by Max Boot
Every administration faces a steep learning curve when it takes office. The defining characteristic of the Trump administration is its refusal to become any less incompetent than it was on day one, thanks to its contempt for expertise and its preference for ideology over reality.
The administration began in January 2017 with chaos at the airports. Trump had made an impractical, illegal and unethical campaign promise by calling for “a total and complete shutdown of Muslims entering the United States.” Put in charge of implementing the “Muslim ban” were two ideologues with no executive branch experience, Stephen Miller and Stephen K. Bannon. Customs and Border Protection officials had no input in the executive order banning travel from seven majority-Muslim nations that Trump signed on Jan. 27, 2017. The result was utter confusion at the nation’s airports, with officials unsure who was allowed in and who wasn’t.
More than three years later, the nation’s airports have again been thrown into chaos by another ill-considered travel ban crafted by the amateurs working for the president. First son-in-law Jared Kushner worked with Miller to craft Wednesday’s prime-time speech in which Trump announced a ban on travel from most parts of Europe, even though by then most health experts said that it was too late — covid-19 had already spread widely in the United States.
The development of the coronavirus travel ban was as slapdash as the Muslim travel ban. The Post reported: “Thirty minutes before Trump appeared live on camera, a final draft of his remarks still had not circulated widely within the White House …. And senior health experts in the administration did not review a final draft of the remarks.” Problems were obvious at once: Trump made major errors that had to be corrected by his aides, including his assertion that the ban would cover cargo as well as people.
But the biggest problem did not emerge until Friday, when hordes of panicked Americans returned from Europe to a handful of U.S. airports that were not prepared to receive them. As former Rand Corp. analyst Cheryl Benard recounted in a Post op-ed, thousands of travelers were forced to wait for hours in crowded lines, sometimes alongside obviously sick individuals. Many were then forced to use unsanitary fingerprint readers and sent on their way without any testing or follow-up. A travel ban designed to slow the spread of the coronavirus might have accelerated it.
No one who is familiar with Kushner’s track record will be remotely surprised. His trademark combination of arrogance and ignorance was on vivid display in January when he released a “peace plan” for Israelis and Palestinians without consulting the Palestinians. It was proclaimed DOA but could still damage the prospects of a two-state solution. Kushner could not organize a two-car funeral, yet he has now inserted himself into the midst of what might be the worst public health emergency since the Spanish flu in 1918 … because why not?
There are, thankfully, still people in the U.S. government who know what they are doing — dedicated civil servants such as the physicians Anthony S. Fauci at the National Institute of Allergy and Infectious Diseases and Nancy Messonnier at the National Center for Immunization and Respiratory Diseases. But Trump has been waging war on the experts from the start. Michael Lewis’s 2018 book “The Fifth Risk” details how the Trump transition was so disorganized that there was virtually no attempt to learn from Obama appointees and civil servants who had years, even decades, of relevant experience.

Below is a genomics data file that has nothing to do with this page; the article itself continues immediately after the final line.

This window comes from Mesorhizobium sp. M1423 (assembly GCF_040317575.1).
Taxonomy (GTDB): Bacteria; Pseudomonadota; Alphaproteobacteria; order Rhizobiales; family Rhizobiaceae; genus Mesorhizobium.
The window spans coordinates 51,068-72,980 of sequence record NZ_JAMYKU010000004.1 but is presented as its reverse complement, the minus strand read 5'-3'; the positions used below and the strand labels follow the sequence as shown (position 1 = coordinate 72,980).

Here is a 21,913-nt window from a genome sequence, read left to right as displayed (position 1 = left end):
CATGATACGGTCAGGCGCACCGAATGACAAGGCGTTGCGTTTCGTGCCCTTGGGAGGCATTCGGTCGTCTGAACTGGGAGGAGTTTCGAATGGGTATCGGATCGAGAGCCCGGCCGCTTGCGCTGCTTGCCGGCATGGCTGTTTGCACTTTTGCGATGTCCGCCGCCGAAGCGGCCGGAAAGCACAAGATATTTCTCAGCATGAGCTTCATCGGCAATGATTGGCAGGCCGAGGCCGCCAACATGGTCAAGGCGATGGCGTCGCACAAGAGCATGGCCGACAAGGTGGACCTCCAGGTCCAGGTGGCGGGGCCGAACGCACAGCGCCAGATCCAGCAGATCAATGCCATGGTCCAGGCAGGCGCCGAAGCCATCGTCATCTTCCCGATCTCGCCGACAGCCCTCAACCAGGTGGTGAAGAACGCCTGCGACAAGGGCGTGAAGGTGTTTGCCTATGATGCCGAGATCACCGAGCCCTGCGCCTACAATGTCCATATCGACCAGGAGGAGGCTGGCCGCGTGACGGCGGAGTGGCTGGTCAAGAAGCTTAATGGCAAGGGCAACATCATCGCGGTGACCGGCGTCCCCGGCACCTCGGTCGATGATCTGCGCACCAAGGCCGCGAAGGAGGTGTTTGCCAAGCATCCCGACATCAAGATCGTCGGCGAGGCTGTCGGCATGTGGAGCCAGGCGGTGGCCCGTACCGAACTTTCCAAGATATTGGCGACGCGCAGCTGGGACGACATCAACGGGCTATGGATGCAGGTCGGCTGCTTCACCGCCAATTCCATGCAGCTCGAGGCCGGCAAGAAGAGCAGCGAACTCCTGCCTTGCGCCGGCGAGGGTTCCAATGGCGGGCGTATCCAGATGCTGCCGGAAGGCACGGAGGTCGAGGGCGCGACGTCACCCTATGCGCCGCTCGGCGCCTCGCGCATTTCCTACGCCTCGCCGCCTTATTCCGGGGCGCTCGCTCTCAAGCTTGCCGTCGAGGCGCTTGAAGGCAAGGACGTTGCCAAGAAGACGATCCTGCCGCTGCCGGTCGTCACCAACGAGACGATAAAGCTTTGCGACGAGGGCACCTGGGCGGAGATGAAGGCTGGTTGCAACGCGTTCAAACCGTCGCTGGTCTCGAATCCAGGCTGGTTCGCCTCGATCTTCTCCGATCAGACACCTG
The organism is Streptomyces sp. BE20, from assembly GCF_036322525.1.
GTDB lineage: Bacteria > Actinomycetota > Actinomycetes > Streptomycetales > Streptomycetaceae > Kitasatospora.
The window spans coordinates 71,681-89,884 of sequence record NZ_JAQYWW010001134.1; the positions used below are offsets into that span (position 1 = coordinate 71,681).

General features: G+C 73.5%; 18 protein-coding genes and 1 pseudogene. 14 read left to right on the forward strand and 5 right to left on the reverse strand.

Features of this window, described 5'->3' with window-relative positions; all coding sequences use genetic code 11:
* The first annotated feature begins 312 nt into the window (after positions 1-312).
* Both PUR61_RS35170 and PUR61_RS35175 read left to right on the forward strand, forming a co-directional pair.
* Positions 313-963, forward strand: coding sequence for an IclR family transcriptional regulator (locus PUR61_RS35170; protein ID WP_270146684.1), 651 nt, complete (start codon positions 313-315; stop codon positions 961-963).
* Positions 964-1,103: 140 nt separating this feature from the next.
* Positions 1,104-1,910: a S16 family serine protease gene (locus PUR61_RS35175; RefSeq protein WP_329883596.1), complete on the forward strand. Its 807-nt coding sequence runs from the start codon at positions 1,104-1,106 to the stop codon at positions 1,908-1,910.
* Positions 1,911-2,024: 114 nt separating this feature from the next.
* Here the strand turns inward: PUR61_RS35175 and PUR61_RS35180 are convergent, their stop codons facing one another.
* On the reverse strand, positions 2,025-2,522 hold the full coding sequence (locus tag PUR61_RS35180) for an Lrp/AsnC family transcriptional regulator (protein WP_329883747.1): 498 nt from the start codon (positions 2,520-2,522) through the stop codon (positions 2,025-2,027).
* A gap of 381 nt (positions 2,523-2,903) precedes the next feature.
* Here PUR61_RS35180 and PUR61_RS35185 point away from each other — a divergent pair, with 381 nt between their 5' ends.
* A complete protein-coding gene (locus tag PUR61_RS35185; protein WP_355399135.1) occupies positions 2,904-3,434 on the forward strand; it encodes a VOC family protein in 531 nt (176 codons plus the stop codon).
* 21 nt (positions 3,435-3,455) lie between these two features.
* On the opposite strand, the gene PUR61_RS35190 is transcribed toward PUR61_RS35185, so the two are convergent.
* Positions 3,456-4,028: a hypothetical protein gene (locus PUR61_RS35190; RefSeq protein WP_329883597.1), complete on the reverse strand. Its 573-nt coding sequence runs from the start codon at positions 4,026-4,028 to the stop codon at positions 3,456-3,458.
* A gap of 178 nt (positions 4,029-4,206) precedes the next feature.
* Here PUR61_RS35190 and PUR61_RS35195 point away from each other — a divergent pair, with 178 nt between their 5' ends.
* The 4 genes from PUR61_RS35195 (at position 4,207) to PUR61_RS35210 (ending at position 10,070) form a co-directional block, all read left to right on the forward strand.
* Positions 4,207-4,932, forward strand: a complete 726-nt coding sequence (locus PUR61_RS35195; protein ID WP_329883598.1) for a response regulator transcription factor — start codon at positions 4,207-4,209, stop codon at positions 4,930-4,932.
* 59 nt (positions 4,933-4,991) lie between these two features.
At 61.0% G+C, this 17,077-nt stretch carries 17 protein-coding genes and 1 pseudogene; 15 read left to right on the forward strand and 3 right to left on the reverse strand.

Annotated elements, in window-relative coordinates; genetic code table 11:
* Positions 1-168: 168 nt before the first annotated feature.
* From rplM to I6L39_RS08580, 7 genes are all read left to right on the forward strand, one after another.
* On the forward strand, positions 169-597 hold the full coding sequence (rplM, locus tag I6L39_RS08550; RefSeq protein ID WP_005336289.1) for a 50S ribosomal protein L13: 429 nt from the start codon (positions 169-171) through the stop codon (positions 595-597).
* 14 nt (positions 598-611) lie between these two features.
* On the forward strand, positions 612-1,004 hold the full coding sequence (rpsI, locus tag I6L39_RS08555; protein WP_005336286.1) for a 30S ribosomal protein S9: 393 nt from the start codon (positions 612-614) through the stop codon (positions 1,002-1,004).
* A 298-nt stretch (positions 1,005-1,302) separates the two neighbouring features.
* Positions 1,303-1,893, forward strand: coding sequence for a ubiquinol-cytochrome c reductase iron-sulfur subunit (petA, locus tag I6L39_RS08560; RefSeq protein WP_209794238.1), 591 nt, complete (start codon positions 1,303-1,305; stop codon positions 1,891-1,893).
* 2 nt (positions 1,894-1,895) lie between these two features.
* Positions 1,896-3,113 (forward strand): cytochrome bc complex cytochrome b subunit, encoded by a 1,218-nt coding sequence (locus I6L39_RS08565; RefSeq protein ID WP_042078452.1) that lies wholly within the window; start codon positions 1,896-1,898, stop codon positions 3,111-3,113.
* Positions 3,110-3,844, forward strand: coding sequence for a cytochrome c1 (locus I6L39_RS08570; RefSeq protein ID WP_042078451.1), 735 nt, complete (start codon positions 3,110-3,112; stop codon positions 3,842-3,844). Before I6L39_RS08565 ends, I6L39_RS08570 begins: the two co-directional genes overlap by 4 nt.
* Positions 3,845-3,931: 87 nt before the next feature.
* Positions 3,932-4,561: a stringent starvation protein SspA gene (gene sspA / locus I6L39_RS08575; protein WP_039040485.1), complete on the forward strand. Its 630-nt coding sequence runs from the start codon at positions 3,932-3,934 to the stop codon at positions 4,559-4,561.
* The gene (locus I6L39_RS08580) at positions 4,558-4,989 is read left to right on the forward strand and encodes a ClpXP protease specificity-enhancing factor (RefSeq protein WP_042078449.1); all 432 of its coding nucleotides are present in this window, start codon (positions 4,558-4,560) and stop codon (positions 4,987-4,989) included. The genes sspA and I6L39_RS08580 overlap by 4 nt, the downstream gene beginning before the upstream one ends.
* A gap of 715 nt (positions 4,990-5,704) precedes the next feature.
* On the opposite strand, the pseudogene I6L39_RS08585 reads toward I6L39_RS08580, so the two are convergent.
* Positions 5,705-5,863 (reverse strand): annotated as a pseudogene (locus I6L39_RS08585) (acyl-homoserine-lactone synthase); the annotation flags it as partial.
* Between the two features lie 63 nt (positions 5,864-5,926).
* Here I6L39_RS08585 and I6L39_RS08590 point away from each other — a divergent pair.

Kushner was behind that chaos, too: Three days after the election, he purged former New Jersey governor Chris Christie and his aides, who had been running the transition, because Christie, a former federal prosecutor, had once sent his father to prison. Trump was so clueless that he didn’t see the need for a transition at all. Lewis quotes the president-elect telling Christie: “Chris, you and I are so smart that we can leave the victory party two hours early and do the transition ourselves.”
The Trump people were utterly unprepared to run the federal government and began making momentous decisions with no understanding of what they were doing or what kind of risks they were running. The National Security Council office responsible for coordinating the response to pandemics miraculously survived the first year of the administration, only to be inexplicably axed by national security adviser John Bolton in 2018. “It would be nice if the office was still there,” Fauci told Congress last week. With that office gone, the administration’s response to the novel coronavirus has been typically ad hoc and disjointed.AD
Critical failures — principally the failure to distribute tests more widely and to alert Americans to the severity of the threat — are almost certain to cost large numbers of lives. Trump is incapable of either taking charge or accepting responsibility for what his subordinates are doing in his name. “No, I don’t take responsibility at all,” he said Friday when asked about covid-19 testing failures. That will be the epitaph of an administration that, amazingly, appears to grow more incompetent the longer it stays in office.
Max Boot, a Washington Post columnist and the Jeane J. Kirkpatrick senior fellow for national security studies at the Council on Foreign Relations and a global affairs analyst for CNN. He is the author of “The Road Not Taken: Edward Lansdale and the American Tragedy in Vietnam,” a finalist for the 2019 Pulitzer Prize in biography. Follow Max